Unfortunately, this tire has softer sidewalls than others. This can reduce the tire’s ability to support heavier loads, which could lead to tire failure. The softer sidewalls can also generate some sway, which will degrade your handling experience. They could also arrive compressed, which makes mounting them difficult.


Specs

  • Tire Size: ST225/75R15 E
  • Construction: Radial
  • Tire Weight Rating: 2833 Pounds

Pros

  • Enhanced shoulder design 
  • Nylon overlay construction
  • Optimized tread depth

Cons

  • Arrive compressed
  • Soft sidewalls 

Unlike the other tires on this list, Kenda’s Carrier Star comes with the entire wheel assembly. This makes mounting it on your trailer easier since you can take one assembly off and pop on the other. The tread pattern is a general all-season design to help give you plenty of traction in all driving conditions. A standout feature is that it’s DOT-rated for up to 62 miles per hour, making this tire suitable for those who plan to drive long distances or on the highway. If you don’t plan to use your trailer very often, then you’ll like that this tire has an e-coating that helps protect it from oxidation. 


One complaint I have about this tire is the overall construction. The face of the tire could be wider given the width of the tire. This results in a tread shoulder that isn’t well built out with a sidewall that’s more rounded. This could lead to reduced handling, responsiveness, and sidewall strength.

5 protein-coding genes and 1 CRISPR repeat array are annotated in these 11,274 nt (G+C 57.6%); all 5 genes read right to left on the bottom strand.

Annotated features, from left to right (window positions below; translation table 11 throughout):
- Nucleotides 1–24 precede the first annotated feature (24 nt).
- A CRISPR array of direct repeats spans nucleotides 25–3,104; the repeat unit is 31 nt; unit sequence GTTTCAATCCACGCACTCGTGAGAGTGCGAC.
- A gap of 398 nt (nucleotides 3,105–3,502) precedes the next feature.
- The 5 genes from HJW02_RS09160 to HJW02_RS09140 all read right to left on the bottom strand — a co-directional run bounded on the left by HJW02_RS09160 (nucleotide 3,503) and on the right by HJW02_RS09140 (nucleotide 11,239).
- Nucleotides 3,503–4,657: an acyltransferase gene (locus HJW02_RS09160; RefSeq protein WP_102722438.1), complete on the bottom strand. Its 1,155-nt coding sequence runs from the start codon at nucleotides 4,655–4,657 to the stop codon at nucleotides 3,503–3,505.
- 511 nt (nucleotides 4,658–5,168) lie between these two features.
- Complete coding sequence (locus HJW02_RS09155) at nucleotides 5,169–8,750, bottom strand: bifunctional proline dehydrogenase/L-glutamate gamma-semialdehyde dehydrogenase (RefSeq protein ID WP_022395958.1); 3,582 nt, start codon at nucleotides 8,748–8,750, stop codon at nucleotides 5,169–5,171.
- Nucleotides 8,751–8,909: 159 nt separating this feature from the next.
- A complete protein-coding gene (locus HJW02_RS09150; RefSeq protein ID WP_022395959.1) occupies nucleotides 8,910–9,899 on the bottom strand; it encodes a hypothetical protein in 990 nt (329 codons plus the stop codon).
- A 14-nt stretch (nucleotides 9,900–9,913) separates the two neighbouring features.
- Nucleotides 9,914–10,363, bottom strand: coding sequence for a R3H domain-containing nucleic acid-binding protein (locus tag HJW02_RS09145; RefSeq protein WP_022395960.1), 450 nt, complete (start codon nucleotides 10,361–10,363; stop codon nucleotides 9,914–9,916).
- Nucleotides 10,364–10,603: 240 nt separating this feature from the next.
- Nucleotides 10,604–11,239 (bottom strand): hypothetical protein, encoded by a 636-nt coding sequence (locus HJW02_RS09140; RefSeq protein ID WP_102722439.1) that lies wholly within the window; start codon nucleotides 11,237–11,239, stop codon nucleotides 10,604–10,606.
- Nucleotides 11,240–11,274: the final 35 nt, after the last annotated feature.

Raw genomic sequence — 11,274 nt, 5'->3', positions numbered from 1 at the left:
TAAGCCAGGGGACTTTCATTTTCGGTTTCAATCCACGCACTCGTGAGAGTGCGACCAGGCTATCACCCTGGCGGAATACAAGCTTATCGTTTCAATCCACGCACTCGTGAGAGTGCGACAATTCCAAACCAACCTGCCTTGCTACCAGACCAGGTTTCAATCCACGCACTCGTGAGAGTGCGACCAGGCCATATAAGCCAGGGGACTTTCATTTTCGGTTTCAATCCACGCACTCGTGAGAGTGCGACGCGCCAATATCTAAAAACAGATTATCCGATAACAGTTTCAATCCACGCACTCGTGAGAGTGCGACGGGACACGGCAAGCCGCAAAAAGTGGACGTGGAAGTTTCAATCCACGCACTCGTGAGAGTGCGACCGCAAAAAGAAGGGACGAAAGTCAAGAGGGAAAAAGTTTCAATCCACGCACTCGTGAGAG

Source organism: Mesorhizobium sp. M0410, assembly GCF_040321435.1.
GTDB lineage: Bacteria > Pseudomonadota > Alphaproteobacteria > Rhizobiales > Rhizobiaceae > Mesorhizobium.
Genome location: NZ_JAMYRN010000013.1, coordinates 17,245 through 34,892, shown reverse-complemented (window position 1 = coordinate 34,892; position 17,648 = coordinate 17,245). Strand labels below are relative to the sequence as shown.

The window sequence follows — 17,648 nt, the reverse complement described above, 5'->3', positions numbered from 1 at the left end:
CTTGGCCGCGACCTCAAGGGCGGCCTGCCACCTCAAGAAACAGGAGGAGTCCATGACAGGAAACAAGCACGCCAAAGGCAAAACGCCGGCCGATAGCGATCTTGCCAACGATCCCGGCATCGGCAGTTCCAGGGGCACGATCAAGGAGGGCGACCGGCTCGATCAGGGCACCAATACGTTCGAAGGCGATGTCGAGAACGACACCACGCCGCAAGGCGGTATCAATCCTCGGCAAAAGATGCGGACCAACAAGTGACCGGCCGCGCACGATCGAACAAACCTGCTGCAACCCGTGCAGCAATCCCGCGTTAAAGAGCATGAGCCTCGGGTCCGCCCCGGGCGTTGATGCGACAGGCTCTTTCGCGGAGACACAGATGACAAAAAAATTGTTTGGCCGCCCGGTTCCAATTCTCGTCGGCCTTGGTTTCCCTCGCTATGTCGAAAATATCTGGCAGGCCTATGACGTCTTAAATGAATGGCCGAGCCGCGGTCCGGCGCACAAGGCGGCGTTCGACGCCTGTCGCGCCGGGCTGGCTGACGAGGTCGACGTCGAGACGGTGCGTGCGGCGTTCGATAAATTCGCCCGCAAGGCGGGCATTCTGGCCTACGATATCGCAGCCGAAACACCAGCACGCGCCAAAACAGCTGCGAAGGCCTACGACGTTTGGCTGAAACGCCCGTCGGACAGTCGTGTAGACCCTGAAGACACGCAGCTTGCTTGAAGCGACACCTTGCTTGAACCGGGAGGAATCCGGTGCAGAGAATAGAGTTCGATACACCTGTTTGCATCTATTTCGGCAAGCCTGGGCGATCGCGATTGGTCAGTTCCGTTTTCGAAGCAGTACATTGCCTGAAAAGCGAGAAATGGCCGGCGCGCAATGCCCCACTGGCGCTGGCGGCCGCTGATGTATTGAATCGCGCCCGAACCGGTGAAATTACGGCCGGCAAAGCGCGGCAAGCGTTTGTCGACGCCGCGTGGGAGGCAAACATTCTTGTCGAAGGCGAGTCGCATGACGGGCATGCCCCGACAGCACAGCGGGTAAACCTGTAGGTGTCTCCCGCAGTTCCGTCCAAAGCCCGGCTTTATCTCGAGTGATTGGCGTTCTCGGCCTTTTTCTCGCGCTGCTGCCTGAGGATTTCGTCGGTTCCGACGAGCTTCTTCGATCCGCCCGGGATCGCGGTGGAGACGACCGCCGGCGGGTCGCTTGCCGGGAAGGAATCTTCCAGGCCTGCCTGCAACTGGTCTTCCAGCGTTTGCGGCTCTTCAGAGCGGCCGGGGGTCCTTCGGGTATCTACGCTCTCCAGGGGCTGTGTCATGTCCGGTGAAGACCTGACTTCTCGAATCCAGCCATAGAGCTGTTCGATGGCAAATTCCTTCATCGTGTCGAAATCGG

Specs

  • Tire Size: ST205/75D
  • Construction: Bias
  • Tire Weight Rating: 1,820 pounds

Pros

  • All-season tread
  • Heavy-duty eight-ply
  • E-coated for durability
  • High-speed rating 

Cons

  • Tire load rating could be lower than stated
  • No shoulder tread

Our Verdict on the Best Boat Trailer Tires

Our top pick for the best boat trailer tires is the Goodyear Endurance Tire because it’s worth the investment for the Kevlar reinforcement, reduced sway, and increased wet traction. These tires are built to perform better and last longer. 

For a more budget-friendly option, the Hi-Run Boat Trailer Tire is a durable 8-ply tire with a zig-zag pattern to help you maintain better traction on wet roads. 

What to Consider When Buying Boat Trailer Tires

There are two types of trailer tire types to choose from. The type you choose will depend on how your trailer handles, the size of your boat, the distance you drive with your trailer in a single run, and how often you use your trailer. No matter what type you choose, all of your tires should be the same size and construction. Do not mix bias and radial tires. 

Types of Boat Trailer Tires